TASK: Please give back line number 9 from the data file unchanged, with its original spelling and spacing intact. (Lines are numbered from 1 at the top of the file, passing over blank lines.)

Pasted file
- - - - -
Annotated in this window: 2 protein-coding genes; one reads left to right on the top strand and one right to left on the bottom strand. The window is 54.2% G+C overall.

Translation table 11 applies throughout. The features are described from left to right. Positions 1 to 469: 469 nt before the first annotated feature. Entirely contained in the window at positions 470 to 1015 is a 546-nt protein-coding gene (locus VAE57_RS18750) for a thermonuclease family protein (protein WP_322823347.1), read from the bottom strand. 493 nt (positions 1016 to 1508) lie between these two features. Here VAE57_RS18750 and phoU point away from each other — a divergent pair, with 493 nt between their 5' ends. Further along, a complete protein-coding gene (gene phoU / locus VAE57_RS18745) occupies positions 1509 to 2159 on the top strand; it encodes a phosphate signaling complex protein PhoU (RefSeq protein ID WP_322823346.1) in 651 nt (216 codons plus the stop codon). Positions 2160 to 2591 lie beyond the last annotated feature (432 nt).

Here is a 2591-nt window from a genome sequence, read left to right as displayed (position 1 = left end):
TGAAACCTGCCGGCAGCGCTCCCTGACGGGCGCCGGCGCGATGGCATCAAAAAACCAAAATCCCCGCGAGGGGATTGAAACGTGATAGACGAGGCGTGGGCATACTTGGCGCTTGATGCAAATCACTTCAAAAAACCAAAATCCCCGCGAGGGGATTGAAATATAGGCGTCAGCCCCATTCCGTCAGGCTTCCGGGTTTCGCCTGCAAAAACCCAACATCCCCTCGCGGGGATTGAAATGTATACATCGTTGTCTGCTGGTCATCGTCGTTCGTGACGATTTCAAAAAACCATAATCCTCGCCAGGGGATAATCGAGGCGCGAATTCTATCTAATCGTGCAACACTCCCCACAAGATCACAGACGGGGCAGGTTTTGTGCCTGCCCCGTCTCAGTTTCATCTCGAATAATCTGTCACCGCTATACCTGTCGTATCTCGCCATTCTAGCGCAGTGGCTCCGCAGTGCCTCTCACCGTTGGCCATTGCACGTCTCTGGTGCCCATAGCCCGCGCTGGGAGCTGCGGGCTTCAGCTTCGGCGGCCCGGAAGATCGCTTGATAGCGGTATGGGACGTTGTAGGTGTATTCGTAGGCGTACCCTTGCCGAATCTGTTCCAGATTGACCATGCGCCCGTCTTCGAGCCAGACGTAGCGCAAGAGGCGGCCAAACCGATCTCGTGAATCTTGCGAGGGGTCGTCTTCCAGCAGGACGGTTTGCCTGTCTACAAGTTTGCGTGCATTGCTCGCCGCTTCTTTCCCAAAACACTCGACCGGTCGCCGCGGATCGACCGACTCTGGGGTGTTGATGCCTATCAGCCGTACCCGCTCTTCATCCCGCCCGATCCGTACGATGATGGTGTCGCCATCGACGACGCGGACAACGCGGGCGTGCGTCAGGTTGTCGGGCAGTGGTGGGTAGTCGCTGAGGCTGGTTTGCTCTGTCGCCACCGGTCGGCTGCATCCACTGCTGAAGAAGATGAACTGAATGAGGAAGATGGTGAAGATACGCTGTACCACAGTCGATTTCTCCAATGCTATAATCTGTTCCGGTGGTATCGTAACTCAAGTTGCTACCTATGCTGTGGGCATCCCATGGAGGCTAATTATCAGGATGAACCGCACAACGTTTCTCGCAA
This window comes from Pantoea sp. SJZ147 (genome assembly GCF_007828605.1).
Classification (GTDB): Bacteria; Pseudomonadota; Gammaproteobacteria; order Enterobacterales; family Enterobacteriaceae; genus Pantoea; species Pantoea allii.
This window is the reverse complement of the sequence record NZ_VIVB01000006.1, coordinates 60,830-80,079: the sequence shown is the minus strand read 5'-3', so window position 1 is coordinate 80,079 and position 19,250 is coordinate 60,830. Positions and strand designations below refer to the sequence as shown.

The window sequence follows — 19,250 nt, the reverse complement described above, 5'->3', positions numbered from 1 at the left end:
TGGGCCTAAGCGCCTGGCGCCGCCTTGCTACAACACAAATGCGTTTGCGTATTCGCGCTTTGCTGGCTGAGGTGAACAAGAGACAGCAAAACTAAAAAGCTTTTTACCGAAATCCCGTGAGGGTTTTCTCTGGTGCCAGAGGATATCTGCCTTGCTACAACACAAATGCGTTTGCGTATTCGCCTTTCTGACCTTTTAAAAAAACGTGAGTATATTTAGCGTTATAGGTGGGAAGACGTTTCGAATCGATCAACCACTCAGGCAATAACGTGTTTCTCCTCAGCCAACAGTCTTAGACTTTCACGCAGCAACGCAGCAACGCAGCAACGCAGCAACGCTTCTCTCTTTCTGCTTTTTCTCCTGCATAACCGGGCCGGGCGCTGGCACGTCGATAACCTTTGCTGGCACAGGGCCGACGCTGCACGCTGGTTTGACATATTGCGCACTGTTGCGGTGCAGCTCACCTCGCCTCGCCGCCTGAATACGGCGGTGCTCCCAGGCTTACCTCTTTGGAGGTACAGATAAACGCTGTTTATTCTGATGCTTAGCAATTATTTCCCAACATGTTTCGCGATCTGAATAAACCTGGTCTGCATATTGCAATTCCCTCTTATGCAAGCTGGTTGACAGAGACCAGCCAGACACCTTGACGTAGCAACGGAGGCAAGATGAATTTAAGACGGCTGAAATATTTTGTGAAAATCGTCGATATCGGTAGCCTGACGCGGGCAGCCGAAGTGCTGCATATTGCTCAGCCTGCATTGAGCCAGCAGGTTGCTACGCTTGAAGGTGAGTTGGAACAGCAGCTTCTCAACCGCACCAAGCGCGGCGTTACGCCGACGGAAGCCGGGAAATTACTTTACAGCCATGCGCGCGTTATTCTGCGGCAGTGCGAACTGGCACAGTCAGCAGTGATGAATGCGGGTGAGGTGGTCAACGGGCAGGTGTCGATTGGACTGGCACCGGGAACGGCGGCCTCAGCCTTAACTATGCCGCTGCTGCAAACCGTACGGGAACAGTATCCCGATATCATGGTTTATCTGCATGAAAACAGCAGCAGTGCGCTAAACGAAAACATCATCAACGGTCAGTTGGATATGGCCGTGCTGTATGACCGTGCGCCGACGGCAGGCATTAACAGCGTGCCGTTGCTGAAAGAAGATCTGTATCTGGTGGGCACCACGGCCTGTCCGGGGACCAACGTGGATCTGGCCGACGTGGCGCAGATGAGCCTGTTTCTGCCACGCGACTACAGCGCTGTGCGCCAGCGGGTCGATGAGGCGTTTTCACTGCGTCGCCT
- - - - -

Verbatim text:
TGGGCCTAAGCGCCTGGCGCCGCCTTGCTACAACACAAATGCGTTTGCGTATTCGCGCTTTGCTGGCTGAGGTGAACAAGAGACAGCAAAACTAAAAAGCTTTTTACCGAAATCCCGTGAGGGTTTTCTCTGGTGCCAGAGGATATCTGCCTTGCTACAACACAAATGCGTTTGCGTATTCGCCTTTCTGACCTTTTAAAAAAACGTGAGTATATTTAGCGTTATAGGTGGGAAGACGTTTCGAATCGATCAACCACTCAGGCAATAACGTGTTTCTCCTCAGCCAACAGTCTTAGACTTTCACGCAGCAACGCAGCAACGCAGCAACGCAGCAACGCTTCTCTCTTTCTGCTTTTTCTCCTGCATAACCGGGCCGGGCGCTGGCACGTCGATAACCTTTGCTGGCACAGGGCCGACGCTGCACGCTGGTTTGACATATTGCGCACTGTTGCGGTGCAGCTCACCTCGCCTCGCCGCCTGAATACGGCGGTGCTCCCAGGCTTACCTCTTTGGAGGTACAGATAAACGCTGTTTATTCTGATGCTTAGCAATTATTTCCCAACATGTTTCGCGATCTGAATAAACCTGGTCTGCATATTGCAATTCCCTCTTATGCAAGCTGGTTGACAGAGACCAGCCAGACACCTTGACGTAGCAACGGAGGCAAGATGAATTTAAGACGGCTGAAATATTTTGTGAAAATCGTCGATATCGGTAGCCTGACGCGGGCAGCCGAAGTGCTGCATATTGCTCAGCCTGCATTGAGCCAGCAGGTTGCTACGCTTGAAGGTGAGTTGGAACAGCAGCTTCTCAACCGCACCAAGCGCGGCGTTACGCCGACGGAAGCCGGGAAATTACTTTACAGCCATGCGCGCGTTATTCTGCGGCAGTGCGAACTGGCACAGTCAGCAGTGATGAATGCGGGTGAGGTGGTCAACGGGCAGGTGTCGATTGGACTGGCACCGGGAACGGCGGCCTCAGCCTTAACTATGCCGCTGCTGCAAACCGTACGGGAACAGTATCCCGATATCATGGTTTATCTGCATGAAAACAGCAGCAGTGCGCTAAACGAAAACATCATCAACGGTCAGTTGGATATGGCCGTGCTGTATGACCGTGCGCCGACGGCAGGCATTAACAGCGTGCCGTTGCTGAAAGAAGATCTGTATCTGGTGGGCACCACGGCCTGTCCGGGGACCAACGTGGATCTGGCCGACGTGGCGCAGATGAGCCTGTTTCTGCCACGCGACTACAGCGCTGTGCGCCAGCGGGTCGATGAGGCGTTTTCACTGCGTCGCCT